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#DeloitteESGNow — The Sweeping Impacts of California’s Climate Legislation (October 10, 2023; Last Updated December 19, 2023)

Heads Up | Volume 30, Issue 18
October 10, 2023 (Last Updated December 19, 2023)
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#DeloitteESGNow — The Sweeping Impacts of California’s Climate Legislation

AB-1305 Update: The author of AB-1305 (discussed below), California State Assembly Member Jesse Gabriel, sent a letter to the chief clerk of the assembly to clarify his intent related to the timing of the disclosures required under AB-1305. In the letter, Mr. Gabriel stated, “While the bill does not specify the date on which the first set of disclosures must be posted to a company’s Internet website, it was my intent that the first annual disclosure be posted by January 1, 2025. This deadline provides reporting entities with sufficient time to align their business practices with the stated objectives of AB 1305 prior to being subject to potential civil fines” (emphasis added).
While the effective date of AB-1305 remains January 1, 2024, Mr. Gabriel’s letter may affect enforcement decisions by the California attorney general. Companies should continue to consult with their legal advisers regarding how to approach the disclosure requirements in AB-1305 and the January 1, 2024, effective date.


The assembly bill defines a VCO as “any product sold or marketed in the state that claims to be a ‘greenhouse gas emissions offset,’ a ‘voluntary emissions reduction,’ a ‘retail offset,’ or any like term, that connotes that the product represents or corresponds to a reduction in the amount of greenhouse gases present in the atmosphere or that prevents the emission of greenhouse gases into the atmosphere that would have otherwise been emitted.”
The bill describes these as “claims regarding the achievement of net zero emissions, claims that the entity, related entity, or a product is ‘carbon neutral,’ or . . . other claims implying the entity, related entity, or a product does not add net carbon dioxide or greenhouse gases to the climate or has made significant reductions to its carbon dioxide or greenhouse gas emissions.”
Floor analyses of SB-253 and SB-261.
SB-253 and SB-261 apply to U.S.-based companies but use slightly different terminology. SB-253 defines a “reporting entity” as “a partnership, corporation, limited liability company, or other business entity formed under the laws of this state, the laws of any other state of the United States or the District of Columbia, or under an act of the Congress of the United States.” SB-261 defines a “covered entity” similarly; however, it excludes companies in the insurance business.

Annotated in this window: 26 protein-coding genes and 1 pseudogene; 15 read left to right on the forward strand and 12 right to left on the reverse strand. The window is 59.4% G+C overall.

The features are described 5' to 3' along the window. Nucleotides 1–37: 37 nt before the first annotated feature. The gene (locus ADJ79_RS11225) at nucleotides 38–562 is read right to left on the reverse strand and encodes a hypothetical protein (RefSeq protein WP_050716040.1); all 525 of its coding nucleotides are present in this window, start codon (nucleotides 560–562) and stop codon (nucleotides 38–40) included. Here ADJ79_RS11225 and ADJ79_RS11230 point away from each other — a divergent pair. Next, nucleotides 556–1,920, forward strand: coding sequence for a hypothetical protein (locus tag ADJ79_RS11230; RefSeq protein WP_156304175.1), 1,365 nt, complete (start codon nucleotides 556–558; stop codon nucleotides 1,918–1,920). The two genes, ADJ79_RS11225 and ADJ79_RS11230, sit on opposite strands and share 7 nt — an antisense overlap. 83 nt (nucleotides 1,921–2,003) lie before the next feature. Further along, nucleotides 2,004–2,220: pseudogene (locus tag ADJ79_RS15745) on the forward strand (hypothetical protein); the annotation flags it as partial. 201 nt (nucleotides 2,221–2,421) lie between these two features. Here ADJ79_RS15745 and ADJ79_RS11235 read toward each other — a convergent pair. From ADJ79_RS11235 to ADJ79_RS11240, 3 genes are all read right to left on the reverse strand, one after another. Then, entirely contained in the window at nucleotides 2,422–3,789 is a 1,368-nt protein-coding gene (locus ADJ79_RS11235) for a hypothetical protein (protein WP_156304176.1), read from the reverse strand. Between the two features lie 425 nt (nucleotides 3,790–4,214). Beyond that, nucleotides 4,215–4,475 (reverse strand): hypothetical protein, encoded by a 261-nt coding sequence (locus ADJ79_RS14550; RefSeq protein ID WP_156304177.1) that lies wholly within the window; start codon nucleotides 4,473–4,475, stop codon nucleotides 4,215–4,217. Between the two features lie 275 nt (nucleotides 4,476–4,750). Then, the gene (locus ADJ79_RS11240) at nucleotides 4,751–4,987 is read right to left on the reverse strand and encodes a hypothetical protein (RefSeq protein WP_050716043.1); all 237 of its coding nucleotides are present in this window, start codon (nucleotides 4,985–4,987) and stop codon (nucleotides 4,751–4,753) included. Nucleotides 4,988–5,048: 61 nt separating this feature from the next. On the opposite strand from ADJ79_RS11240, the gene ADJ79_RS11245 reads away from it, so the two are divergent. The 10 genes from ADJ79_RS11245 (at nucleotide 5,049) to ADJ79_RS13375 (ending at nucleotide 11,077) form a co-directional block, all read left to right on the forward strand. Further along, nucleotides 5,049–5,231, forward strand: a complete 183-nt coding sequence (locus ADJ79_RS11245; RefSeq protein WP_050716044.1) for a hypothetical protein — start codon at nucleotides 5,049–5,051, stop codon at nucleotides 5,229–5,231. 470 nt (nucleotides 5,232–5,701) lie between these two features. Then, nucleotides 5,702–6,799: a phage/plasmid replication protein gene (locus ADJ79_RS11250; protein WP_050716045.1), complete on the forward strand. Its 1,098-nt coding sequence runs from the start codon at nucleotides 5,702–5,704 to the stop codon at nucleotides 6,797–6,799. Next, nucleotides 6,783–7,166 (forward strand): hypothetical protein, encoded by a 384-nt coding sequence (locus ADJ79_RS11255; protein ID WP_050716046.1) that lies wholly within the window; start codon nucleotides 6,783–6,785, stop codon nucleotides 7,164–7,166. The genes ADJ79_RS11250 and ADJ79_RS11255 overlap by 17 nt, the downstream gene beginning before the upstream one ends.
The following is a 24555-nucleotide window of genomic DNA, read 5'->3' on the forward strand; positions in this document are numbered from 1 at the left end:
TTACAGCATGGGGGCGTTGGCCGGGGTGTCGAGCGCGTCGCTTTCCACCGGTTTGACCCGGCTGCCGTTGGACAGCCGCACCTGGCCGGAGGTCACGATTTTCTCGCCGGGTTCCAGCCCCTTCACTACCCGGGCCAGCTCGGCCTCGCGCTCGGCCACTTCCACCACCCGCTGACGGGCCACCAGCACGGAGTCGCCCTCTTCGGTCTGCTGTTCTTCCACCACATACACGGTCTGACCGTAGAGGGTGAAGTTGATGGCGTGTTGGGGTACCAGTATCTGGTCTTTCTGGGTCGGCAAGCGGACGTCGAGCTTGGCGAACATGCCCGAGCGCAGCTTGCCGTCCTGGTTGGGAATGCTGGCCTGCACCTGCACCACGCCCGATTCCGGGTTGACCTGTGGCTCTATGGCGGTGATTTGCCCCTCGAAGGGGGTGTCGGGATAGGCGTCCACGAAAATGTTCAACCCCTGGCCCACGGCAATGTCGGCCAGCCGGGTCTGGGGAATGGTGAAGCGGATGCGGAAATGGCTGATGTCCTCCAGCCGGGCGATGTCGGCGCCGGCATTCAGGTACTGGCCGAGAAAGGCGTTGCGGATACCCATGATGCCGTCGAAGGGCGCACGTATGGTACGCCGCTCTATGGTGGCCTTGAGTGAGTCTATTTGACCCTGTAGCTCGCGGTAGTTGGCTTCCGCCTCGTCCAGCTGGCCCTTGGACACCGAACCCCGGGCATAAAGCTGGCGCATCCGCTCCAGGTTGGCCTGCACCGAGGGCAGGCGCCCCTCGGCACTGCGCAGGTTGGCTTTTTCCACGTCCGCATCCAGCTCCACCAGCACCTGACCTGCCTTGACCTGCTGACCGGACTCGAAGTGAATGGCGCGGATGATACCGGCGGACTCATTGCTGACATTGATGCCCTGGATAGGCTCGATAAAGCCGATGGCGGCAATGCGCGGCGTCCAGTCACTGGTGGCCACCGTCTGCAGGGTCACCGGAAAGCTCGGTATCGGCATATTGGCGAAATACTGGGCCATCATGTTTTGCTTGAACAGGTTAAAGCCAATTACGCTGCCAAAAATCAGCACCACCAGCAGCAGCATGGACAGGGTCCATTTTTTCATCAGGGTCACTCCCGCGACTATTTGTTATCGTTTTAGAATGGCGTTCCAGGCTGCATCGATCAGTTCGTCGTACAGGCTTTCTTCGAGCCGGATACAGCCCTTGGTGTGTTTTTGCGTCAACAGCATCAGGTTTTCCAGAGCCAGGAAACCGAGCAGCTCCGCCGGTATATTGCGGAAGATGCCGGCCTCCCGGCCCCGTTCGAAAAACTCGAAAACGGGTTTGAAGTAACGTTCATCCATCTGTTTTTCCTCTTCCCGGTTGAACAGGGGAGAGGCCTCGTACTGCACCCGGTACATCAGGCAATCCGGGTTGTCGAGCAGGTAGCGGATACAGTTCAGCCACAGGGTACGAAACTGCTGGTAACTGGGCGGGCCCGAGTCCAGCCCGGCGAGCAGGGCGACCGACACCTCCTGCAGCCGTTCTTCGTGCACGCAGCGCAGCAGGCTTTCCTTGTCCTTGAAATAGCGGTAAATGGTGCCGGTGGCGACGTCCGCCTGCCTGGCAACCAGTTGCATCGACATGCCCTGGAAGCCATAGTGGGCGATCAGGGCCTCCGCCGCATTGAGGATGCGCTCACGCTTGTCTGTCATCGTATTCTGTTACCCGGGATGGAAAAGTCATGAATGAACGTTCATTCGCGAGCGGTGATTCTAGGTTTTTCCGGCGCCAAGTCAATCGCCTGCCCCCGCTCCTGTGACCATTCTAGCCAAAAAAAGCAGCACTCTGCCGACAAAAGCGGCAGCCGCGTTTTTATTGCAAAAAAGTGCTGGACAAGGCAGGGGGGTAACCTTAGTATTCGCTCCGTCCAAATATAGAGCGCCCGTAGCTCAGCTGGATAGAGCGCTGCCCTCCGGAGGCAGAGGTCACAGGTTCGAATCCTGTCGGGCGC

Starting in 2030, entities may need to disclose Scope 3 GHG emissions “as close as practicable” to their disclosure timing for Scope 1 and Scope 2 GHG emissions; however, the California Air Resources Board will evaluate this in 2029 on the basis of current trends in Scope 3 GHG emission reporting.
Scope 3 assurance requirements to be determined by 2027.
Companies may also report in accordance with an “equivalent reporting requirement” (e.g., IFRS Sustainability Disclosure Standards, issued by the ISSB).
In April 2022, the National Association of Insurance Commissioners in conjunction with the internationally recognized TCFD adopted a new standard for insurance companies’ reporting of their climate-related risks.
Reporting date to be determined by CARB.
The tables merely summarize certain aspects of the metrics and requirements under the climate disclosure regulations; they do not take into account all scope or disclosure scenarios. See the Other Resources section for additional information about other existing or proposed climate disclosure regulations.
The SEC climate rule has been proposed but not yet finalized; all specifications in the table are based on the proposed regulation and are subject to change. Smaller reporting companies are exempt from Scope 3 disclosure requirements, and nonaccelerated filers are exempt from attestation requirements.
Proposed SEC implementation timeline would require initial reporting in 2024 for a large accelerated filer; however, the timeline reflected in the SEC proposal is likely to differ from the timeline in a final SEC rule.
IFRS S1, General Requirements for Disclosure of Sustainability-Related Financial Information, and IFRS S2, Climate-Related Disclosures.
The CSRD requires assessment of materiality from both an impact and a financial perspective (a concept known as “double materiality”).
“An entity need not disclose information otherwise required by an IFRS Sustainability Disclosure Standard if the information is not material” on the basis of an assessment of materiality as defined in IFRS S1.
See footnote 18.
See footnote 19.
See footnote 15.
See footnote 16.